While one million smokers now hope e-cigarettes cure their addiction, one academic says the data does not add up in the first-ever U.S. study on the matter.
Hollywood got Freda Souligny smoking at just 13.
"If you look at the old movies now, they're just filled with smoke," said Souligny.
Now 81, she had a pack-a-day habit for 61 years. She stopped when emphysema led her to electric cigarettes two months ago.
"I didn't feel this horrible withdrawal," said Souligny.
Battery-operated, they deliver nicotine vapor through an adjustable cartridge, and cost about $60 to start. Freda kicked her habit by slowly cutting the nicotine dose over several weeks, but Virginia Commonwealth University professor Tom Eissenberg says e-cigs are misleading.
"We wanted to know if they really delivered nicotine - one of the things they're supposed to do - if they really produce some of the same effects as a tobacco cigarette," said Eissenberg.
A pair of studies found that while real cigarettes deliver nicotine, e-cigs do not - despite claiming to do so.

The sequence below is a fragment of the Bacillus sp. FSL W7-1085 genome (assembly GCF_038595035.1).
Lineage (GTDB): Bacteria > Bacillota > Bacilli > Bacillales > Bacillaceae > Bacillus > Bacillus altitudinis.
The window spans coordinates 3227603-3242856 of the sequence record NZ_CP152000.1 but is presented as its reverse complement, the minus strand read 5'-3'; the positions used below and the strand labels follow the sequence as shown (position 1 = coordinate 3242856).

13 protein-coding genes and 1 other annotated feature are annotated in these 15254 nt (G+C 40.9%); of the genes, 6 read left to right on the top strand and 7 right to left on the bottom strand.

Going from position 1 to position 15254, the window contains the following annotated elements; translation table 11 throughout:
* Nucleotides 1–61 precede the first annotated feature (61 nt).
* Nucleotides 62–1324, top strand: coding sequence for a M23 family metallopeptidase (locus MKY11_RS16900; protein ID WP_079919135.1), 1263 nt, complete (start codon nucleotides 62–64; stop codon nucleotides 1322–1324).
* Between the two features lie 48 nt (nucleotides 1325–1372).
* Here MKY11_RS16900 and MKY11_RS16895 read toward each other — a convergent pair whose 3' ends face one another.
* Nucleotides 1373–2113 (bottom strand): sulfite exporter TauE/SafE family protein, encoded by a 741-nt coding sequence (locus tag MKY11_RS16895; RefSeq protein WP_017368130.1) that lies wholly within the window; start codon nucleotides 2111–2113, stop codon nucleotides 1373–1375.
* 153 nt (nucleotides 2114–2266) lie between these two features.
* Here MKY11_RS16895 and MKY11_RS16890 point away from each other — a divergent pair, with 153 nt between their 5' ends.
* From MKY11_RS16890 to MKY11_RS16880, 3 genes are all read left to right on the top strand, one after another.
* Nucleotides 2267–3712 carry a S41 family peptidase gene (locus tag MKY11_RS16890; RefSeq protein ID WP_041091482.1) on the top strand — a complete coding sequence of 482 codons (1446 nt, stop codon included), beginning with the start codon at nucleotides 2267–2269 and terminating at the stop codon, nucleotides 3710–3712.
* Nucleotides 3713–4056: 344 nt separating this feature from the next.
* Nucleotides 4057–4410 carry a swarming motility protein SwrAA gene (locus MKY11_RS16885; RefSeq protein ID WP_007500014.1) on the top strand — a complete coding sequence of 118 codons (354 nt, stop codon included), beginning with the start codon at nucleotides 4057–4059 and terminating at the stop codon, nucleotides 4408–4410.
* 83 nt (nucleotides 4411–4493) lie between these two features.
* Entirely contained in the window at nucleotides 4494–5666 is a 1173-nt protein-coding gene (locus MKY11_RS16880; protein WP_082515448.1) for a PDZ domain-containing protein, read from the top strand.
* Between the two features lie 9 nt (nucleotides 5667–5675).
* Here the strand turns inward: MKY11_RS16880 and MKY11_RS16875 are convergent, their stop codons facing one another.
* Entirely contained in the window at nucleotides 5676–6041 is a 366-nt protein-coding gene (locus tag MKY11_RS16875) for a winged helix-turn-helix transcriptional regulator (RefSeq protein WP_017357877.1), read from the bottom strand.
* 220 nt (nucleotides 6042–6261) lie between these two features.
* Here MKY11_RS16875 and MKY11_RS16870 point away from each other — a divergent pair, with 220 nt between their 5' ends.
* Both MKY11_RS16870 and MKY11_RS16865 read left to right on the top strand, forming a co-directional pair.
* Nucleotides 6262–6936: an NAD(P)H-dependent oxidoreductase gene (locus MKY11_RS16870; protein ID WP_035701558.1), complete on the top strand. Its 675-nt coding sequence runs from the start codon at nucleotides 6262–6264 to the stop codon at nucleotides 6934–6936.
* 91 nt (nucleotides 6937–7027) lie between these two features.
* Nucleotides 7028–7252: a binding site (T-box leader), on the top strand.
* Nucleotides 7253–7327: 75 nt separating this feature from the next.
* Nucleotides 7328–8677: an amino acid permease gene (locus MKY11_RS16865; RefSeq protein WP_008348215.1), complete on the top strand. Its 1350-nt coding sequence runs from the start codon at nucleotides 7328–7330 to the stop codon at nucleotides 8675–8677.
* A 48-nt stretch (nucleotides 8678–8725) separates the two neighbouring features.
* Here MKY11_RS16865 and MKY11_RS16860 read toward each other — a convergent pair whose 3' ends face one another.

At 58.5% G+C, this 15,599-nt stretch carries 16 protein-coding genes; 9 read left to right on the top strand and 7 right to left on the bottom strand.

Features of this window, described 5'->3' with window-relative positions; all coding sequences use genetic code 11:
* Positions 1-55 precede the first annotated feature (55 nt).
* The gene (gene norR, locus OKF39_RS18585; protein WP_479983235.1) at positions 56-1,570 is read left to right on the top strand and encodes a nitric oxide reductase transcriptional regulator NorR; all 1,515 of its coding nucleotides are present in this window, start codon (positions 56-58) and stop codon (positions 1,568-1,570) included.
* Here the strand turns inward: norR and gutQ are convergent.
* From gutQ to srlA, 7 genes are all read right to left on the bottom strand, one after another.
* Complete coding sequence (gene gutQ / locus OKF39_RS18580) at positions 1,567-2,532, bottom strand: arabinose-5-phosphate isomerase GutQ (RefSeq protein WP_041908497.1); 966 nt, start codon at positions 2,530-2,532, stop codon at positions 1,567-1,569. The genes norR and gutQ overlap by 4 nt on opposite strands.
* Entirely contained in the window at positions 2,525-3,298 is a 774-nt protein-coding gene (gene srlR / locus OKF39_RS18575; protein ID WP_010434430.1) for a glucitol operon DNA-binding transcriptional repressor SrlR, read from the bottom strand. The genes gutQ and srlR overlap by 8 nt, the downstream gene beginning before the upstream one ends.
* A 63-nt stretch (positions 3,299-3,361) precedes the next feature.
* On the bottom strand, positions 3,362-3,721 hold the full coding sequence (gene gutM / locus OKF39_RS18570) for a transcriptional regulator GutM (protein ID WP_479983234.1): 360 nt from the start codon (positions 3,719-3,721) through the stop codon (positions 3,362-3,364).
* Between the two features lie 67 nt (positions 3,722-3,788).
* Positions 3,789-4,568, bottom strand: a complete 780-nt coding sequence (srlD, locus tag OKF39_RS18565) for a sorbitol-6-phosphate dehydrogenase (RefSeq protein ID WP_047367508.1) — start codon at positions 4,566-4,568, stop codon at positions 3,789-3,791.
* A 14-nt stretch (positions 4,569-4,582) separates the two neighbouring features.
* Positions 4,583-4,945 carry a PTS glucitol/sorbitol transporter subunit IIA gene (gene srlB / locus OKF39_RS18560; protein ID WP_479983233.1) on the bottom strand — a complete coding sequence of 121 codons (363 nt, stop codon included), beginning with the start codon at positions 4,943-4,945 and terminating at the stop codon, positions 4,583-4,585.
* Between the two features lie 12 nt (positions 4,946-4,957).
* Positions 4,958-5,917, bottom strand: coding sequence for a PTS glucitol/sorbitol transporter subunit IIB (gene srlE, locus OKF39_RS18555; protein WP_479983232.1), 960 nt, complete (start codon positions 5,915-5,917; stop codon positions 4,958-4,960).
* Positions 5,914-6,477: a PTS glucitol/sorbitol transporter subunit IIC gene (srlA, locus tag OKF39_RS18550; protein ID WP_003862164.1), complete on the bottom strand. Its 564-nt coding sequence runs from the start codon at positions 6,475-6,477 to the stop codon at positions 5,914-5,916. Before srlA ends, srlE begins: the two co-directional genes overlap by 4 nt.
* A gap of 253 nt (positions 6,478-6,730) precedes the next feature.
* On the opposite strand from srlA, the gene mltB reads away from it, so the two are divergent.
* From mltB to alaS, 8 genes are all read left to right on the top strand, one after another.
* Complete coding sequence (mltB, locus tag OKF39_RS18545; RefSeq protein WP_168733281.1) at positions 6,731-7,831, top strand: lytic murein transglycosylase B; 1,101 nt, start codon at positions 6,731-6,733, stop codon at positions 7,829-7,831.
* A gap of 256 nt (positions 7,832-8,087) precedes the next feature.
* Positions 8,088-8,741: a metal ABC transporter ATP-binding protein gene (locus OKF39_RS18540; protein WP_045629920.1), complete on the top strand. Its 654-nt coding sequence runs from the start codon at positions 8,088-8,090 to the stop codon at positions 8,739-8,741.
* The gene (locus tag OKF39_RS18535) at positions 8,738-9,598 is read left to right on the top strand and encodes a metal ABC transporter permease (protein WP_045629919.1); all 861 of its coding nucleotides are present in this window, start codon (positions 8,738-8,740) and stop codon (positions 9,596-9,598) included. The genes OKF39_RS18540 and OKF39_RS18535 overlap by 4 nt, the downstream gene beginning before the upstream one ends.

"Neither of them delivered nicotine, which was surprising, because that is - in fact - exactly what they are supposed to do," said Eissenberg.
He says smoking an e-cig is just like puffing on an un-lit cigarette - no nicotine, no tobacco - nothing.
"Well, you have to tell me what changed my life," said Souligny. "It wasn't medication - 'cause I didn't take medication."
The studies say e-cigs can cut the urge to smoke by nearly half, so Souligny's mind may be tricking her body, but she doesn't care.
"To me, it's just been miraculous," said Souligny.
Professor Eissenberg says e-cigs may indeed be a key tool in helping people quit standard cigarettes.
Still, he is calling for tighter government control of the products. The reason: if they do not do what they claim to do, consumers have the right to know.